What are you ...? with Alicia Chesser, dancer-choreographer-writer
BY JAMES D. WATTS JR. World Scene Writer
Thursday, January 24, 2013
1/24/13 at 4:34 AM
Dance has been a part of Alicia Chesser's life since she took her first class at the June Runyon School of Dance when she was just 5 years old. For most of her adult life, however, she was more the observer than the observed.
She's written about dance for The Village Voice and the website Dance Insider, and she now shares her thoughts and ideas about the local dance scene with her "Tulsa Dances" blog.
"I had a severe stutter as a child," Chesser said. "Dance was a language in which I could be fluent and expressive. As I grew older, I came to love the whole mystery of how the spirit moves in and through the physical form."
As for her writing, Chesser said, "A love for language and a love for movement came along together for me and have always held equal importance in my life."
In the past couple of years, however, Chesser has returned to performing - most notably with Tulsa Modern Movement (TuMM), a contemporary dance company that will debut an original dance piece Thursday at Crystal Bridges, the American art museum in Bentonville, Ark., founded by Wal-Mart heiress Alice Walton.
"I had gotten the itch to get back in the studio after my third child was born, after about a decade of not dancing at all, so I started taking the adult ballet class at Tulsa Ballet," Chesser said. "One evening in 2010 my dear friend Megan McKown, with whom I'd grown up dancing, stopped by and peeked in at me during class, and soon after she invited me to be part of a new project she was working on.
"Then Nina Madsen saw me dance in that show and invited me to be part of TuMM," she said. "Being on stage is a heightened experience of living in the present moment. For me it's good practice for life."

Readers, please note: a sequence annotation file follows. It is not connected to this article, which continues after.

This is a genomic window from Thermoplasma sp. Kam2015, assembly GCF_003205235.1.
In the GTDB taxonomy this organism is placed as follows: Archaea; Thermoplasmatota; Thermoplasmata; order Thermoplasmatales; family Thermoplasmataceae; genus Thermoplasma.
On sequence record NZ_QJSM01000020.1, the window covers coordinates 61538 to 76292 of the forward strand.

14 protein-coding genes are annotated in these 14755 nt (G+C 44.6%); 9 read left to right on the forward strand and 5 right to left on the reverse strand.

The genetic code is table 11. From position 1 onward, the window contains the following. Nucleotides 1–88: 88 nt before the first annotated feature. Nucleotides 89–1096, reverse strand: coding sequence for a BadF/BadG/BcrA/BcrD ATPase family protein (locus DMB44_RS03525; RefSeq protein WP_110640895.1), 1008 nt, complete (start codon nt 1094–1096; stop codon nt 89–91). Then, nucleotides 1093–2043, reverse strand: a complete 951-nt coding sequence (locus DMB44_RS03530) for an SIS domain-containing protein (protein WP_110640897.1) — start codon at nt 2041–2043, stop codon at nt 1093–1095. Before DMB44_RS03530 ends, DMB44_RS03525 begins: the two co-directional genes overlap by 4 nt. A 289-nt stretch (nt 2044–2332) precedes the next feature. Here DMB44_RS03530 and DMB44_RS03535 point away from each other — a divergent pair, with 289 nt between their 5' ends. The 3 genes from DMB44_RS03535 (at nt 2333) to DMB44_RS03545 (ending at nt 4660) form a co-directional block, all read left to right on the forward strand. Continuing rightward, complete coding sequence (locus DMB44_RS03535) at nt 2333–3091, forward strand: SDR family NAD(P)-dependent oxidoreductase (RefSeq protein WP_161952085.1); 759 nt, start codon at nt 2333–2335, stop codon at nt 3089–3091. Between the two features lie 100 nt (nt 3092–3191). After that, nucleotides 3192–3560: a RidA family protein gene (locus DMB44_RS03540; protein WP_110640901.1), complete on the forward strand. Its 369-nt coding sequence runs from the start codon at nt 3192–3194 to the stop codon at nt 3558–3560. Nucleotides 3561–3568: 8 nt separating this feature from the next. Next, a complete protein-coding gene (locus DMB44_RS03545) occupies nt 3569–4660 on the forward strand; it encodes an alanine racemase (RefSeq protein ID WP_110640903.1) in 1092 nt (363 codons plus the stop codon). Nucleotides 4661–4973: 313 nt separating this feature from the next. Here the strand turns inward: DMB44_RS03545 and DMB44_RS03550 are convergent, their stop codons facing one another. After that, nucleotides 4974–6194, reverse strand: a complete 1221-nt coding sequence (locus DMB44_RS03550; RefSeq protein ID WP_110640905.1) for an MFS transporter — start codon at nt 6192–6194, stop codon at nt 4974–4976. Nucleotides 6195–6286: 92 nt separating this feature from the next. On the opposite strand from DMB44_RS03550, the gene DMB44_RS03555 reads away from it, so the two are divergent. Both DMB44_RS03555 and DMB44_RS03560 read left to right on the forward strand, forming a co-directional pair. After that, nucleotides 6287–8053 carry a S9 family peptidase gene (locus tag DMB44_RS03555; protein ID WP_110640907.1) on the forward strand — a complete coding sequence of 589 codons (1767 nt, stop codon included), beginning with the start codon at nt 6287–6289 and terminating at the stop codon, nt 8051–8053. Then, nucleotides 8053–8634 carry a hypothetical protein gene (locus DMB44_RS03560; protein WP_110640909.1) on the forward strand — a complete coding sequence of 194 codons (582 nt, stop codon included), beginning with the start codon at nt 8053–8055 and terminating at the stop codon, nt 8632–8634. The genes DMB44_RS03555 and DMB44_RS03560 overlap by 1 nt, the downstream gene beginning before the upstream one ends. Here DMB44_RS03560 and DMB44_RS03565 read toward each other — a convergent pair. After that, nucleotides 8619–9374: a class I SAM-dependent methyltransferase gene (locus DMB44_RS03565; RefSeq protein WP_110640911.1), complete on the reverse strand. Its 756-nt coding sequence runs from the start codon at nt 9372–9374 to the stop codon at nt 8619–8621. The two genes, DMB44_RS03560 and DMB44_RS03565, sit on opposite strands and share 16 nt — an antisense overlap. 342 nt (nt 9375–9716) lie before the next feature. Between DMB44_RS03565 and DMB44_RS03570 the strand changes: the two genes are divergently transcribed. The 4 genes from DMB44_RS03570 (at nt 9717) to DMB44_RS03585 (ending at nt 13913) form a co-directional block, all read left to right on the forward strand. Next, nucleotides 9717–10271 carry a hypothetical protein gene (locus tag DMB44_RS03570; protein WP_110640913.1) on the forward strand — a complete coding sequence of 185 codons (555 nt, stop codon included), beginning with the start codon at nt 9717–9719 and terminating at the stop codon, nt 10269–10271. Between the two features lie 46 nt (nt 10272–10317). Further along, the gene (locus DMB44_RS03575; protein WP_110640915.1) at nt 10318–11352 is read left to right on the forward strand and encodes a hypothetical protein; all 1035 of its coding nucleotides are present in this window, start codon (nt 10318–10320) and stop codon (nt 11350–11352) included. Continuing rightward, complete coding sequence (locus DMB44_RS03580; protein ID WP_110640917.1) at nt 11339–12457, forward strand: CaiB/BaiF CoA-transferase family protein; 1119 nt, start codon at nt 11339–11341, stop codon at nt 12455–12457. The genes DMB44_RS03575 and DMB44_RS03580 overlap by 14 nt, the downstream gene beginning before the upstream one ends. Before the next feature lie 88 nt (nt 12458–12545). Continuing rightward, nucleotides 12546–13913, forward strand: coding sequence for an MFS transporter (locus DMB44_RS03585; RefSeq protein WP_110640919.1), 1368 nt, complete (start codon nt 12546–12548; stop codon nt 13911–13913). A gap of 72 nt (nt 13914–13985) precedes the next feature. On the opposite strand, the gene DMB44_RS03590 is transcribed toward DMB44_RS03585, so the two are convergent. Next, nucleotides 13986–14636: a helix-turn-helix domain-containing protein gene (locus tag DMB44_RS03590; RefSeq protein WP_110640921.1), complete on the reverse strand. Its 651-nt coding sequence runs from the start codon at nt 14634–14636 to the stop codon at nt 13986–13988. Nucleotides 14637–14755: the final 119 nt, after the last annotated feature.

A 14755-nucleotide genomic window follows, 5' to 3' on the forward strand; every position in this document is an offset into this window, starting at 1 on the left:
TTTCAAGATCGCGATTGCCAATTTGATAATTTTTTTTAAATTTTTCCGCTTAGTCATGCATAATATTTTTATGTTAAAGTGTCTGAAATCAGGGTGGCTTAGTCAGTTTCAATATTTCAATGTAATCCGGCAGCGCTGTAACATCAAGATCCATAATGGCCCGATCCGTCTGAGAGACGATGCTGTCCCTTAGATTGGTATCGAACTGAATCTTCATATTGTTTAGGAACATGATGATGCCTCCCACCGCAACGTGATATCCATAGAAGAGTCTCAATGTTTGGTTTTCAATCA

... doing at Crystal Bridges?
The museum invited TuMM to create a site-specific piece for the closing of its "See the Light" exhibit. We've made a three-part installation for five dancers, taking our inspiration from the exhibit as well as from the museum's amazing architecture - about the properties of light, about how light and physical space affect each other.
... always sure to have in your refrigerator?
Greek yogurt, blueberries, red cabbage. (The chocolate and coffee are in the cupboard.)
I usually have two or three books going at once. Currently "That is That" by Nirmala and "Carry On, Jeeves" by P.G. Wodehouse. Balance is everything.
... telling friends is the best place for dinner out with the entire family?
We enjoy going to Te Kei's. It's in the neighborhood, and we have a sushi-crazy 8-year-old.
... remembering as your favorite moment on stage?
Dancing in Megan McKown's "Song of the Swimming Sun" at the PAC in 2010. It was my first time performing again after many years away, and the piece was very powerful, full of beautiful archetypal gestures and images.
... listening to that you would never think of dancing to?
I'm playing Julianna Barwick (who is from Bixby!) quite a bit lately, and I prefer just to get lost in her sound-world. But I have never, in all the years I have loved them, danced to the Beastie Boys. Maybe I need to revisit that.
... wanting most to see perform in Tulsa?
Crystal Pite's company Kidd Pivot. Gallim Dance. Azsure Barton and Artists. And Rashaun Mitchell and Silas Reiner, formerly of the Merce Cunningham company.
... doing to balance domestic time with creative time?
It's not easy! I do a lot of jobs, but I try to do only one thing at a time and give it maximal attention. And sometimes that's an utter failure and I just have to improvise. Which is fun, too. I just try to be present in whatever I'm doing. I feel a great deal of gratitude that I get to do any of it at all.
James D. Watts Jr. 918-581-8478
Alicia Chesser, dancer-choreographer-writer and co-artistic director of Tulsa Modern Movement, demonstrates her dance moves. JAMES GIBBARD / Tulsa World